COMMUN. STATIST.THEORY METH., 19(11), 43154329 (1990)

PROBABILITY AND STATISITICS

IN THE SERVICE OF COMPUTER SCIENCE:

ILLUSTRATIONS USING THE ASSIGNMENT PROBLEM

J. Michael Steele

Wharton School, Department of Statistics

University of Pennsylvania

Philadelphia PA 19104

Key Words and Phrases: assignment problem; simulated annealing; stochastic optimization; linear programming with random costs; statistical mechanic&.

ABSTRACT

Recent work on the assignment problem is surveyed with the aim of, illustrating the contribution that stochastic thinking can make to problems of interest to computer scientistA. The assignment problem is thus examined in connection with the analysis of greedy algorithrns, marriage lemmas, linear programming with random coats, randomization based matching, stochastic programming, and statistical mechanics. (The survey is based on the invited presentation given during the "Statistics Days at FW" in March 1990)

1. Introduction.

The role of probability and statistics in computer science has been expanding vigorously for almost thirty years. It is no longer possible to survey that role honestly in a single article, so the path taken here is rather to look hard at one concrete problem that illustrates many difrerent parts that probability and statistics can play.

The problem chosen for the task in the Assignment Problem. Before formally introducing this problem, it seems appropriate to review its qualifications as an illustrative vehicle. It is simple to state and has been extensively studied, but its most compelling charm for the present pupose is the breadth of topics to which it is naturally connected. The assignment problem allows one to discuss a number of beautiful ideas that tie together topics as diverse as linear programming and statistical mechanics.

A final benefit of stud*ying the assignment problem in that it provides natural illustrations of a basic distinction that is sometimes eclipsed. The probabilistic analysis of algorithms is quite distinct from the analysis of probabilistic algorithms. Despite the polysyllabic overlap, these activities have radically diffierent tools, aims, and assumptions.

4315

Copyright Q 1991 by Marcel Dekker, Inc.

4316 STEELE.

.2. The Assignment Problem.

Consider the task of assigning n jobs to n machines while minindzing the total processing time required to do the n jobs. We assume the required processing times (or more generally the processing costs ) are specified by n 2 real numbers % where % is viewed as the cost of performing job i on machine j. Formally, the Assignment Problem is the task of determining a permutation x that solves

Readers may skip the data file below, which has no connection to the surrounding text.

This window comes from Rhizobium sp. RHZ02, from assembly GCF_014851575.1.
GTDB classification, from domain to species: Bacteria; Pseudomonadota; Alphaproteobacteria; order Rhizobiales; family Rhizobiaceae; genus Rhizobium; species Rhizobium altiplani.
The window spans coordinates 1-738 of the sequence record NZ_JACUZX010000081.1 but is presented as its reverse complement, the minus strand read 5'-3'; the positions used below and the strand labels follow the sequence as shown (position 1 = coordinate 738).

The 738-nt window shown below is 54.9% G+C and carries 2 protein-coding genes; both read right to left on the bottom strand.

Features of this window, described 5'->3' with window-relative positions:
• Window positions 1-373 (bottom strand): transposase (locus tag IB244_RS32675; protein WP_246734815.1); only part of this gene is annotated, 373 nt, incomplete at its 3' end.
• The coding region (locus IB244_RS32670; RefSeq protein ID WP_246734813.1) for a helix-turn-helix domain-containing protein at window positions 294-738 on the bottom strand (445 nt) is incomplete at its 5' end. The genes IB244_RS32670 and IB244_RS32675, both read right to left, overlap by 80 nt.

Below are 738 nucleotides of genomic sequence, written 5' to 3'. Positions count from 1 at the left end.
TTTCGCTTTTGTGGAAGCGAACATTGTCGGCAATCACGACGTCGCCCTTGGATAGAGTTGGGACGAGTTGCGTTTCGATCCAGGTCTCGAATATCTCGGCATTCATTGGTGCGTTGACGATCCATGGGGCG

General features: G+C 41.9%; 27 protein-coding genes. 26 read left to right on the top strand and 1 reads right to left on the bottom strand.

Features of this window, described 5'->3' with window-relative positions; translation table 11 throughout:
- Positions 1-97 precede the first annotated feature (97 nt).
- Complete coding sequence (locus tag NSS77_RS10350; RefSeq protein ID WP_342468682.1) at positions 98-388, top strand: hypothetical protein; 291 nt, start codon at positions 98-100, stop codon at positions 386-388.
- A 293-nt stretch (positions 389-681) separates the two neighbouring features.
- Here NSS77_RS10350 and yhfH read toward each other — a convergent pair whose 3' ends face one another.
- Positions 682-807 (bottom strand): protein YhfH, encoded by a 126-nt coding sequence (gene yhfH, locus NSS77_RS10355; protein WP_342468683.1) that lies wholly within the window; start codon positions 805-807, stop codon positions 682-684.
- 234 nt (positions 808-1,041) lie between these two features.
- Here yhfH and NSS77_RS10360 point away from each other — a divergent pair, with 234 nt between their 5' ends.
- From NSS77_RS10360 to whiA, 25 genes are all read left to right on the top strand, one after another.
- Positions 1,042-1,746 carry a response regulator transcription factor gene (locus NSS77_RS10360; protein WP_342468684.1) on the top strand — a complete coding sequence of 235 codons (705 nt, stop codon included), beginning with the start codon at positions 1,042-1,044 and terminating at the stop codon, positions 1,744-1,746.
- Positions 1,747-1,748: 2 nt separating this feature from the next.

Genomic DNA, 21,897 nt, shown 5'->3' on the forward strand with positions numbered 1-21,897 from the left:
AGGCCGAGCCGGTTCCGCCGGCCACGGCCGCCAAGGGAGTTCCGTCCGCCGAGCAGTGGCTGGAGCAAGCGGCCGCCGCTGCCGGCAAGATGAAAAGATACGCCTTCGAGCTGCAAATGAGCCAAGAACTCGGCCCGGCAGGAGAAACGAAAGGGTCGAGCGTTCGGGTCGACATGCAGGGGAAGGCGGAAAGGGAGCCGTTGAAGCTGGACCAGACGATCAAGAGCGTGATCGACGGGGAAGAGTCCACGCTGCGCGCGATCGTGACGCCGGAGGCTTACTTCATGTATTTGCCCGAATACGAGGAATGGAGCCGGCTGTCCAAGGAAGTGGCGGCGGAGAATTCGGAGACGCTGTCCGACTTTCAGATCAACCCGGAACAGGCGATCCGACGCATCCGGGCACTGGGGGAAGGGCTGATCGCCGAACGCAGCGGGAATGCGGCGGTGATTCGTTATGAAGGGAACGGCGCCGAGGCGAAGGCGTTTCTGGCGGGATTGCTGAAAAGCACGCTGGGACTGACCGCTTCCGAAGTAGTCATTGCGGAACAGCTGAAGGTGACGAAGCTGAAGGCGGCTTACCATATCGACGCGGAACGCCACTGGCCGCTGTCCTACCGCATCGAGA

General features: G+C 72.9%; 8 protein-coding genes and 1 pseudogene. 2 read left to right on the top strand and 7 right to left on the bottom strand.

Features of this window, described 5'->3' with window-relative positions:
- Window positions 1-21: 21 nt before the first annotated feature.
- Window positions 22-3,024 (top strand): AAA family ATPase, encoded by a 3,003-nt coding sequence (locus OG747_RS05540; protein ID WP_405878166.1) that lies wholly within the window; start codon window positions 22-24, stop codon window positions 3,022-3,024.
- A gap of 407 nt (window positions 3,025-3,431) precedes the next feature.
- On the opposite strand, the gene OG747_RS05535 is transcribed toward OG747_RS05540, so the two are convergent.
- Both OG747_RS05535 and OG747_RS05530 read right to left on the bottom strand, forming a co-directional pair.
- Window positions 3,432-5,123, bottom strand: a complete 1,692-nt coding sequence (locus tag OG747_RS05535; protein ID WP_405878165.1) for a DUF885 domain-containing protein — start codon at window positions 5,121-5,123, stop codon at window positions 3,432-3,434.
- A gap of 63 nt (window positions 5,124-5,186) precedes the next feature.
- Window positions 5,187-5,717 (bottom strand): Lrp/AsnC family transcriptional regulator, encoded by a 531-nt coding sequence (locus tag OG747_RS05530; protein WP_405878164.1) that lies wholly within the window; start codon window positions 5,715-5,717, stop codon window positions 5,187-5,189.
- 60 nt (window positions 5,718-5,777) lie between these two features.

n

min cir(i).

In the sections that follow we will consider two basic 8Lochastic models for this problem; one is given by choosing the % as independent identically distributed random variables, the second is given by choosing the offidiagonal values of cii as the interpoint distances of a set of n points in Rd. Each of these models is examined in the contexts of heuristic and optimal algorithms.

3. Simplest Stochastic Model.

No doubt the simplest stochastic model for the assignment problem is given by considering the cij to be independent random variables with the uniform distribution on (0, 11. Walkup (1979) investigated this problem and discovered the striking fact that the expected cost of the minimal assignment is bounded independently of n. More precisely, Walkup showed the cost A,, of minimal assignment satisfies EA,, < 3.

Shortly we will take up the issue of hounding (or even determining) EA,., but it is first worth examining some naive approaches to choosing x and estimating EA..

3.1 Greedy Assignments.

Greedy algorithms are among the most studied methods in combinatorial optimization, and in many instances the natural greedy algorithms are indeed optimal. The theory of matroids has developed in good measure because it provides a systematic view of situations for which greedy algorithms yield genuine optima.

In the case of the assignment problem, the greedy approach is not particularly sur, cessful, but it still merits a quick look since it provides one of the few instances where a complete analysis is easy. Moreover, examining the failures of the greedy algorithms helps to reveal the subtlety behind the the analysis or the optimal solution.

Local Greedy Assignment.

Consider the assignment process that successively examines each job i, 1:5 i < n, and makes an assignment to the free machine for which % is minimal, i.e. w(i) is chosen 50 that ci.(i) = min(cii a(k), for all k < il. Under the hypothesis that the (%) are independent and uniformly distributed on [0, 11, the Rh assignment equals the minimum

ILLUSTRATIONS USING THE ASSIGNMENT PROBLEM 4317

of n i + 1 independent uniformly distributed random variables, so the expected cost of the i'th assignment in exactly ll(n i + 2). The totat expected cost of the assignment is therefore asymptotic to logn.

Global Greedy Assignment.

A less naive heuristic for the assignment problem chooses matches successively out of the set of all possible matches by choosing the pair i and j for which % is the least cost among the unmatched pairs. This method looks promising since the expected cost of the first match in just ll(n2 + 1), rather than the ll(n + 1) of the local greedy assignment. Still, this early success noon falters, and the global greedy heuristic again leads to an expected total cost of order logn.

To see why this is so requires a little work. To develop a recursion via a firststep analysis, we let a,.(t) denote the expected cost of the assignment produced by the global greedy heuristic under the assumption that the cost % of the n2 jobprocessor pairs are i.i.d. and uniformly distributed on the restricted interval [t, 1]. To solve the original problem, we therefore need to determine a.(0).